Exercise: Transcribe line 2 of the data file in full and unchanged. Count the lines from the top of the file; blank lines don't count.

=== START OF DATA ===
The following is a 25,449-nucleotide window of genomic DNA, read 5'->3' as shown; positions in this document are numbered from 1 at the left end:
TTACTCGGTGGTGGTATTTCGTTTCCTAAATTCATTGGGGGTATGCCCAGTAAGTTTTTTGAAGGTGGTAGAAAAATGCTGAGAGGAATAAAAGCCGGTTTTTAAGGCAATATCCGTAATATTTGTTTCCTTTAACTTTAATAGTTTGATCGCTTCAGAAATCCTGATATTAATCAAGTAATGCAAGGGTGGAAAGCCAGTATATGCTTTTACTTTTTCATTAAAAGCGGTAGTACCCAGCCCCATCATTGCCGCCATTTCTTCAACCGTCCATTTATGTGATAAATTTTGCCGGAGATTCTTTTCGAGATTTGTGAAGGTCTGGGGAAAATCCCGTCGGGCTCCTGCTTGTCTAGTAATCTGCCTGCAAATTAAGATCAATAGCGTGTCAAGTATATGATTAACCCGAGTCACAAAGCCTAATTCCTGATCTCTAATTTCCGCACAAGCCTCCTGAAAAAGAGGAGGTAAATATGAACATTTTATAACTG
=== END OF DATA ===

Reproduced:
TTACTCGGTGGTGGTATTTCGTTTCCTAAATTCATTGGGGGTATGCCCAGTAAGTTTTTTGAAGGTGGTAGAAAAATGCTGAGAGGAATAAAAGCCGGTTTTTAAGGCAATATCCGTAATATTTGTTTCCTTTAACTTTAATAGTTTGATCGCTTCAGAAATCCTGATATTAATCAAGTAATGCAAGGGTGGAAAGCCAGTATATGCTTTTACTTTTTCATTAAAAGCGGTAGTACCCAGCCCCATCATTGCCGCCATTTCTTCAACCGTCCATTTATGTGATAAATTTTGCCGGAGATTCTTTTCGAGATTTGTGAAGGTCTGGGGAAAATCCCGTCGGGCTCCTGCTTGTCTAGTAATCTGCCTGCAAATTAAGATCAATAGCGTGTCAAGTATATGATTAACCCGAGTCACAAAGCCTAATTCCTGATCTCTAATTTCCGCACAAGCCTCCTGAAAAAGAGGAGGTAAATATGAACATTTTATAACTG